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People v. Dockum

Supreme Court of New York, Appellate Division

March 9, 1955

People
v.
Dockum

APPEAL from a judgment of the County Court of Essex County (WICKES, J.), rendered July 10, 1952, upon a verdict convicting defendant of the crime of robbery in the first degree.

COUNSEL

John S. Hall and Dominick J. Viscardi for appellant.

Daniel T. Manning, District Attorney, for respondent.

ZELLER, J.

The record contains evidence which is more than sufficient to support the verdict of the jury convicting the defendant of robbery in the first degree. However, we believe that errors during the trial affected substantial rights of the defendant and prevent an affirmance of the conviction.

The testimony established the following facts: The complaining witness, a young married woman, having walked with her child to a school bus stop, was returning to her residence over a lonely dirt road when she was accosted by a man whom she identified as the defendant. She stated that he displayed a large jackknife, opened it, held it against her and instructed her to go into the bushes at the side of the road. She went into the bushes as directed and the defendant, with the knife in his hand, demanded to see her undergarments and, after being persuaded to cease his sexual advances, ordered her to hand him any money she had with her. She gave him a $20 bill. The defendant then walked to a house in the neighborhood and, after receiving permission from the occupant, telephoned for a taxi in which he left the vicinity. Sometime later, a $20 bill was

Page 512

found behind a picture which hung on a wall near the telephone which the defendant had used.

After the defendant was taken into custody, he signed two statements which substantially corroborate the testimony elicited from the witnesses. These confessions were received in evidence. The defendant did not testify nor were any witnesses sworn on his behalf.

Particularly in these circumstances, where there was no conflict of testimony, the District Attorney should not have gone to the extent he did in his summation. He directed the attention of the jurors to extraneous matters and appealed to their passions. He said, 'Just one phase I want you to keep in mind. * * * It is the principle of protection of a woman that takes her duty as a parent seriously. Now [the complaining witness] did not have to take her daughter up to Moriah or over a lonely dirt road in bad weather for the school bus. She could have sent her alone. But she did not. She got up in the morning and saw that little girl was placed safely on the school bus and went out at night and brought her home. She has the sense of responsibility of a parent. * * * We have a right to protect that sense of responsibility. You know it was said once about a mother and a child: It is a wonderful thing. Other people can love you but only a mother understands you. She works for you, she looks after you, she loves you, and she forgives you anything you may do. I say that that principle is involved in this case.' He told the jury that the crime of the defendant was 'one of the most heinous crimes committed in the County of Essex', that the defendant 'can consider himself lucky he was not in here charged with murder', that the law does not allow men 'to go about Essex County and perpetrate crimes of a sexual nature', and that 'the only way you can get in the right frame of mind to determine justice in this particular crime' is 'to put your wife, or your sister or your daughter' in the place of the complaining witness.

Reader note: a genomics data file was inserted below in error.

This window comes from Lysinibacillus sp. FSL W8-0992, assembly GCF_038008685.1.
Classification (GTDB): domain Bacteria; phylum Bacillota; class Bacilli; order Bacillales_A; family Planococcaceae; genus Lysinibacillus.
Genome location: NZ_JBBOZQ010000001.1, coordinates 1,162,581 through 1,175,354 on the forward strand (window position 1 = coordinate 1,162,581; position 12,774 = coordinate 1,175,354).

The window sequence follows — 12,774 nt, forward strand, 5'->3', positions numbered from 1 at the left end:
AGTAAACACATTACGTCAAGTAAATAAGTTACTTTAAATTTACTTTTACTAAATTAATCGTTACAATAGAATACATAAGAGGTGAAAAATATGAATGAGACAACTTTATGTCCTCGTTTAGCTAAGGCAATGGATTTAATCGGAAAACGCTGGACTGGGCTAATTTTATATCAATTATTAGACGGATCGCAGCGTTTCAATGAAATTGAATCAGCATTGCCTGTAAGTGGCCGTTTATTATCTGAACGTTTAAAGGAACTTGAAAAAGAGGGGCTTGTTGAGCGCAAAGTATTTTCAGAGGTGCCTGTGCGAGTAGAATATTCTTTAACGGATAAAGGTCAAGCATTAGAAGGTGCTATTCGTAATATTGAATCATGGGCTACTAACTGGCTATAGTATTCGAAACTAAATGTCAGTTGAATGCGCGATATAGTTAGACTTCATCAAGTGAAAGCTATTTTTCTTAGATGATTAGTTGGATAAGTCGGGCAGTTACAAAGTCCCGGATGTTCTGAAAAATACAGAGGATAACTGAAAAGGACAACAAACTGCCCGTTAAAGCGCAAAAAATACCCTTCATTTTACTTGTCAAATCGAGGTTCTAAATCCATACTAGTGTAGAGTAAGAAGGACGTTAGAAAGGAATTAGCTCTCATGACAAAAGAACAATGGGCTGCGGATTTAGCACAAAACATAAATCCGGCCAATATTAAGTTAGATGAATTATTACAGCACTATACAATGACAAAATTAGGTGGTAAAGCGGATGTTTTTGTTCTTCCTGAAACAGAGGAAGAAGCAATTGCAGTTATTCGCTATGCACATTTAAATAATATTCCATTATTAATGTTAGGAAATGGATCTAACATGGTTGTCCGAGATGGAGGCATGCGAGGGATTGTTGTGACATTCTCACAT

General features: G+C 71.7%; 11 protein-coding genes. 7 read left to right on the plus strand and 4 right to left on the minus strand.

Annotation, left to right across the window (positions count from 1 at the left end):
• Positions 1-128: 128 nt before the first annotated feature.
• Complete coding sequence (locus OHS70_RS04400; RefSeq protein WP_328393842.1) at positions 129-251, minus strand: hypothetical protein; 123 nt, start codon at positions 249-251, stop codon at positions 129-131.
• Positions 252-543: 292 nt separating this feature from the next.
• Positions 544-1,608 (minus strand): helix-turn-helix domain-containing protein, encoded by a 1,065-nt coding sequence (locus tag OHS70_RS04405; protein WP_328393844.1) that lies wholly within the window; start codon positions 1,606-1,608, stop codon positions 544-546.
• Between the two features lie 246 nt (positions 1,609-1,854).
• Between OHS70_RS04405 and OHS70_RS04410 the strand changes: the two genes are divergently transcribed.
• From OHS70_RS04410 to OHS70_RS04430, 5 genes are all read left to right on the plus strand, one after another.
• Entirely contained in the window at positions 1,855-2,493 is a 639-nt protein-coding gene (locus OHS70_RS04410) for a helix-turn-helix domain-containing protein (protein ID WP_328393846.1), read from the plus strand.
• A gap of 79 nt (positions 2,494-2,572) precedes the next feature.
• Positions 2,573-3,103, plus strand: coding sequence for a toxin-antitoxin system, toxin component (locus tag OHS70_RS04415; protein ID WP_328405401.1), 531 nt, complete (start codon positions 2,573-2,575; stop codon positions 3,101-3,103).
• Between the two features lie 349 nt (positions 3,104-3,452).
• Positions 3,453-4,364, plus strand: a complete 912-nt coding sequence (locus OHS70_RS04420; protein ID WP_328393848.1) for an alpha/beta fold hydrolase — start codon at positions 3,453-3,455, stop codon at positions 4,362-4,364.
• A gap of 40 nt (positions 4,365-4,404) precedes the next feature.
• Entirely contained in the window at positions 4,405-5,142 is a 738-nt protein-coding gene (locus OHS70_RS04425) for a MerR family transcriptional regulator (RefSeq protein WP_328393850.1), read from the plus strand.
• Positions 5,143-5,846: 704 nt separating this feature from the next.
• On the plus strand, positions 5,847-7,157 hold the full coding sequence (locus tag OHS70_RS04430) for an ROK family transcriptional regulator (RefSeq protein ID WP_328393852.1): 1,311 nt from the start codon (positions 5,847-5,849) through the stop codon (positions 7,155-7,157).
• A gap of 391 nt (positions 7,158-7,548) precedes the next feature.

In People v. Fielding (158 N.Y. 542, 547) it was said, 'Language which might be permitted to counsel in summing up a civil action cannot with propriety be used by a public prosecutor, who is a quasi-judicial officer, representing the People of the state, and presumed to act impartially in the interest only of justice.' In our opinion, the District Attorney in his summation directed the minds of the jurors away from the sole issue of whether the defendant had been proven guilty beyond a reasonable doubt to irrelevant and prejudicial matters upon which a conviction should not properly be based. This amounted

Page 513

to more than a technical error. The statements were promptly challenged by defense counsel who moved for a mistrial. It should have been granted. (People v. Tassiello, 300 N.Y. 425.)

In our view, it was error to receive as evidence those portions of one of the confessions which relate to the defendant's undesirable discharge from the Army, his abnormal desires toward women in general and his urge concerning the complaining witness. These matters were irrelevant as well as prejudicial and not connected with the crime for which the defendant was being tried. The remainder of the confession, consisting mainly of the defendant's narrative of his purchase of the jackknife, his meeting ...


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